201804.10
0
0

Federal Sentencing: Hard Time for Hardbodies?

Federal sentences are tied to the United States Sentencing Guidelines. There’s a chart with “Offense Level” on one axis and “Criminal History Category” on the other. Judges must look at the guidelines in sentencing an offender. In drug cases, the Offense Level is largely driven by the number of drug “units.” One steroid unit is one pill, capsule or tablet, or in the case of liquids, one unit is .5 ml (for powders, 25 mg is one unit). The more units, the greater the Offense Level. The Criminal History Category reflects past criminal behavior (a point-based system). The more prior convictions, the higher the Category (from I to VI) and the higher the prison exposure.

I’ve created a chart specific to anabolic steroids showing how the number of units drives up the range in months of prison exposure, and how it relates to past criminal history. For liquids, I used the familiar measure of 10 mL vials for easy reference. So, for example, trafficking 1,500 pills (1,500 units) and 700 vials of 10 mL (14,000 units) would be 15,500 total units and a base Offense Level 14 (15 to 21 months imprisonment if no priors). While raw powders are not on the chart, some simple math is all that’s needed. There are 40 units in every gram of powder. So, for example, one kilogram of raw powder is 40,000 units (1,000 grams per kilo) which would be Offense Level 18.

The number of units and criminal history, however, provide only the starting point in federal steroid trafficking sentences. Other factors adjust the guideline level upward or downward. Among the factors which can increase the level are having an aggravating role in the offense (such as leading others in the crime), laundering the proceeds, possessing firearms, mass marketing over the Internet, and importing the drugs. Some adjustments are unique to steroid cases, such as distributing to an “athlete.” Other factors can reduce the level, such as accepting responsibility via a timely guilty plea. The sentencing judge must determine the final adjusted Offense Level before imposing sentence. However, great lawyering can often achieve a sentence substantially below the applicable guideline range. The sentencing court is permitted to take into account the history and characteristics of the defendant when considering sentence and when those factors are positive, courts have held that a sentence outside the guideline range may be appropriate. At the end of the day, a sentence must be “sufficient” but not greater than necessary.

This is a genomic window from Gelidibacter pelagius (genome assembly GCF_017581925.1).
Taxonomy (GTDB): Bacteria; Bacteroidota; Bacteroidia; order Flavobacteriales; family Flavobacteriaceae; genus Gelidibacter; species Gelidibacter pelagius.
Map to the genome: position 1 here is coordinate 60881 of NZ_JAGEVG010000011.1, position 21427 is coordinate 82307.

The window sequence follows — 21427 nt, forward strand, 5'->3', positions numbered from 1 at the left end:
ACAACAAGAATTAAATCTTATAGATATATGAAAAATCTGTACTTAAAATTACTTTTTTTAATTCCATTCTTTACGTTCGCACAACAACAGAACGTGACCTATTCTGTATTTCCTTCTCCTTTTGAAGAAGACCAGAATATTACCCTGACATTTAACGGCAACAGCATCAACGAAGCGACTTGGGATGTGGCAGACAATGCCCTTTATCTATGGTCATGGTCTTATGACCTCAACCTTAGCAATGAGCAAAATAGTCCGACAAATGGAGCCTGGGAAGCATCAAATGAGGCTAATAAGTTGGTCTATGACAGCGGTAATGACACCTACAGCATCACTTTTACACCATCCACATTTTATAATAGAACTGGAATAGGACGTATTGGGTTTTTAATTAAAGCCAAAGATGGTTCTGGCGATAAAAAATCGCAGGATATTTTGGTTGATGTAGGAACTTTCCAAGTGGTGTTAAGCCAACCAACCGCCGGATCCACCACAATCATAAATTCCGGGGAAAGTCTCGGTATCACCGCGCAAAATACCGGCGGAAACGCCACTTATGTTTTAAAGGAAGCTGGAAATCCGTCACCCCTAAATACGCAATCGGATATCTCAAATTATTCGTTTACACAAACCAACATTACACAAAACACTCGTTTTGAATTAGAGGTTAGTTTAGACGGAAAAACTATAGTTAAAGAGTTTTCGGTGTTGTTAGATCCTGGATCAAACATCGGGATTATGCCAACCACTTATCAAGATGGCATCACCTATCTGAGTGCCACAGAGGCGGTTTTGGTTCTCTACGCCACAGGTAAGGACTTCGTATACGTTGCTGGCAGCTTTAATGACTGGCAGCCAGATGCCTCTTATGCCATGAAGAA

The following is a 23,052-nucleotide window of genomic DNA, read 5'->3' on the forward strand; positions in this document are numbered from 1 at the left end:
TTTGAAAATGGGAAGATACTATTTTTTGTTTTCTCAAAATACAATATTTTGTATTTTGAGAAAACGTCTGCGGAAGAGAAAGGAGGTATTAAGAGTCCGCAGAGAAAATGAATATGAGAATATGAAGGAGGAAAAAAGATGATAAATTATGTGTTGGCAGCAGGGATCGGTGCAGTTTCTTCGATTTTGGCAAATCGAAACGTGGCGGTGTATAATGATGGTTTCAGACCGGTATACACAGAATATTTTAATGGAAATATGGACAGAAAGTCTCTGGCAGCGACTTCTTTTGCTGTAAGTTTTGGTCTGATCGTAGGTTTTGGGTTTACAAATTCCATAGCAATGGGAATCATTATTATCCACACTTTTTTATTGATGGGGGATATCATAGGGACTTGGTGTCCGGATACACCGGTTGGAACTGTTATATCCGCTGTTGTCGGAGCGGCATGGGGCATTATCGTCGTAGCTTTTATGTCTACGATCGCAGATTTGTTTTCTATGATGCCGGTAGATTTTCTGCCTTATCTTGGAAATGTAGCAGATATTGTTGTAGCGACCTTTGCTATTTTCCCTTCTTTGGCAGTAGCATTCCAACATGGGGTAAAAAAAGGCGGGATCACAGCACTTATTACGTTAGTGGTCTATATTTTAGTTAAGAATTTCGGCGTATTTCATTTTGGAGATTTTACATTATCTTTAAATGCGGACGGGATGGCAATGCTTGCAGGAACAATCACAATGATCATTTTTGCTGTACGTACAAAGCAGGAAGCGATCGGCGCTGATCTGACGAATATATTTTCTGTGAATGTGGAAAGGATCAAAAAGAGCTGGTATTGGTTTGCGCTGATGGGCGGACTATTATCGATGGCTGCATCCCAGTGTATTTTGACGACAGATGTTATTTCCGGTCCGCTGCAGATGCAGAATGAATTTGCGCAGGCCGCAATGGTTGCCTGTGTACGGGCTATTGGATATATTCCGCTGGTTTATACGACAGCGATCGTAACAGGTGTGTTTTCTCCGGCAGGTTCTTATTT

Even experienced federal criminal practitioners often have little or no experience in steroid sentencing. If you or anyone you know is charged with a steroid crime, be sure to hire a lawyer who has a clue. If you’re in the game, feel free to keep my number handy. I’m at 516-294-0300 and I’m here to help.

______________________________

[© Rick Collins, 2018. All rights reserved. For informational purposes only, not to be construed as legal or medical advice.]

Leave a Reply